Wes Anderson Blurs the Line Between Personal Vision and Stylistic Rehash in 'Moonrise Kingdom'

WES ANDERSON FOR DUMMIES: The director’s new movie, about a pair of pre-teen runaways in 1965, is a beautifully flawed and overly familiar journey.

WES ANDERSON FOR DUMMIES: The director’s new movie, about a pair of pre-teen runaways in 1965, is a beautifully flawed and overly familiar journey.

When you go see a Wes Anderson film, there’s a good chance you know what you’re getting ahead of time. Anderson has a formula—one that’s idiosyncratic and often transportive, but a formula nonetheless. First, there’s the look of his movies: warm color schemes; dramatic use of slow-motion and tight zooms; rigidly symmetrical, Kubrick-on-steroids framing that treats every character like a pawn on a chess board. Then there’s everything else: the purposely stilted and bone-dry dialogue; the ’70s soundtracks; intertwining ensemble narratives that make quirky tragic heroes out of broken and depressed middle-class people.

Anderson has worked miniature miracles in the past with that exact combination, particularly on the back-to-back gems Rushmore and The Royal Tenenbaums. And even his slightest films (the Wilson brother buddy-comedy Bottle Rocket, the slow and zonked-out The Darjeeling Limited) had flashes of transcendence. But that formula very nearly runs out of gas with Moonrise Kingdom, Anderson’s fascinating yet slightly lacking seventh movie.

There’s a thin line between artistic trademark and creative laziness, and that line is even blurrier here. This is very likely the last straw for Anderson skeptics—all of the filmmaker’s motifs and visual staples are emphasized more than actual character development, and, at times, Moonrise Kingdom plays out like Wes Anderson for Dummies, skimming the surface of this singular auteur’s cinematic finesse, rehashing ideas and themes he’s worked out with more clarity and substance in the past.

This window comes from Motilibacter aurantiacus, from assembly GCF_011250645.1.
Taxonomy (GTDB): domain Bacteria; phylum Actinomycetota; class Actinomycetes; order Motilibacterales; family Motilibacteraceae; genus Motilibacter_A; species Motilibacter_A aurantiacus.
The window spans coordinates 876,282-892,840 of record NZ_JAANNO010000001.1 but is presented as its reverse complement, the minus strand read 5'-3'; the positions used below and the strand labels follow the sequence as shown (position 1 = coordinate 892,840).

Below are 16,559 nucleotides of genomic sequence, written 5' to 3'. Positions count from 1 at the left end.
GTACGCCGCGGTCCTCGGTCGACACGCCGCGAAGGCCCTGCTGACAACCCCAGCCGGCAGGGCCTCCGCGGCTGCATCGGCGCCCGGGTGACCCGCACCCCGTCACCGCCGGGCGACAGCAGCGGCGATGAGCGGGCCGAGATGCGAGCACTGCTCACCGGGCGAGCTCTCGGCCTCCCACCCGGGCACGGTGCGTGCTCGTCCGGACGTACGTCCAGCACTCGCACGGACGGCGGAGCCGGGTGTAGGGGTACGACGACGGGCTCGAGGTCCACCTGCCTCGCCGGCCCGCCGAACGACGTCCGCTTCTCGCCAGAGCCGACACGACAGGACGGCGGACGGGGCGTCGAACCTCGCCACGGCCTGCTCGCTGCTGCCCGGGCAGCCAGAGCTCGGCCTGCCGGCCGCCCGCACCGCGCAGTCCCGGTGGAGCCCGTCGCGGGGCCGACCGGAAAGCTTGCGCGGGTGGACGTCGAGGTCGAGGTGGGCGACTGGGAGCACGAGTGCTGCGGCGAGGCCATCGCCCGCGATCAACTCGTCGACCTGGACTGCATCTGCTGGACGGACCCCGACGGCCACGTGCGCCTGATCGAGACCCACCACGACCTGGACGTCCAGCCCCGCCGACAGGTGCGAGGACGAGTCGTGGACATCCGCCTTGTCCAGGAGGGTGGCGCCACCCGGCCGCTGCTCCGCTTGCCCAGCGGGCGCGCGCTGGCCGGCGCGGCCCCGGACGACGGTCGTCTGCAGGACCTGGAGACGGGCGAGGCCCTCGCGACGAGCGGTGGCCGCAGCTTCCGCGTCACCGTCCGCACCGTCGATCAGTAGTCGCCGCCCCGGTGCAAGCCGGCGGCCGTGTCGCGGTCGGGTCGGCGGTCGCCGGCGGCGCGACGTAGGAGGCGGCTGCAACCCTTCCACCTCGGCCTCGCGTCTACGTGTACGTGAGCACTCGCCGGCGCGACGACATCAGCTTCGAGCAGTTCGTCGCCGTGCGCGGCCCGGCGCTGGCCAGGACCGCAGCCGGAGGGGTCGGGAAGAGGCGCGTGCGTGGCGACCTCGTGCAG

For a while, though, the plot is charmingly and uncharacteristically simple: In 1965, on a fictional New England island named New Penzance, two nerdy, disillusioned pre-teens—orphaned Khaki Scout Sam (fabulous newcomer Jared Gilman) and bookish vacationer Suzy Bishop (the sweet-faced Kara Hayward)—fall in love and run off into the exotic wilderness. Suzy is armed with a stylish suitcase full of stolen library books, her family cat, a stash of 45s, and her younger brother’s hijacked record player. Sam, as a highly-decorated scout, maps out their journey with precision and brings along the tools and expertise necessary for survival. (Fun fact: If you’re stranded in the woods with no water in sight, try sucking on a handful of pebbles.) Their fidgety, blossoming romance is handled delicately and realistically: stargazing at their campsites, Suzy reads aloud from her books, romanticizing the adventures of her favorite fictional characters; Sam, in return, pierces Suzy’s ears with roach earrings.

They’re both outcasts. Sam is the loser of his scout troop, and even his foster parents aren’t concerned with his disappearance—in fact, they respond to the news with relief. Suzy feels isolated among her large family, heartbroken by the marital malaise of her lawyer parents (a disappointingly vacant Frances McDormand and an even drier and more-depressed-than-usual Bill Murray) and her mother’s subsequent affair with the local bachelor cop, Capt. Sharp (Bruce Willis). Their shared angst crescendos during a breathtaking beachside love scene, where the barely pubescent couple awkwardly grope and kiss. It’s as touching as it is shockingly raw, and Anderson (along with cinematographer Robert D. Yeoman) injects fragile power into what could have been cheap exploitation. It’s a scene for the time capsules.

But things get messy, both in terms of plot and substance, when the adults realize the runaways’ scheme. Scout master Ward (played with subtlety and comic grace by Edward Norton) leads the charge to find the pair, followed by his clockwork gang of very adult-like scouts. They’re joined, with varying degrees of interest, by Suzy’s parents and the stone-faced Sharp, who develops a personal attachment to the case. It all feels obvious and inevitable, and there’s no tension in the search-and-rescue subplot. In fact, Moonrise Kingdom suffers each time an adult appears onscreen. The characters offer no motivation for their actions outside of the obvious—the lonely cop and the bored wife have an affair, but we’re never given a glimpse of the reasons behind it, besides generic martial boredom. When Sharp shows affection for the orphaned Sam, we can only guess he’s looking to fill the emotional void of his failed secret romance. Ambiguity has its place in cinema, but in this case, it creates an emotional roadblock between the audience and the characters.

It’s a shame, too: Tack on an extra 20 minutes or so for character development and Moonrise Kingdom could rank among Anderson’s finest films. As it stands, it’s a beautifully flawed and overly familiar journey that should have reaped far greater rewards.

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Comments » 1

thoreau writes:

Well, some of us saw character development in Sam & Suzy -- a sweet geek-unique development.
You forgot to mention that it borrowed wisely from Peter Pan (Wendy & the Lost Boys etc.) -- that core dynamic of fantasy rebellion gave the movie drive & charm.

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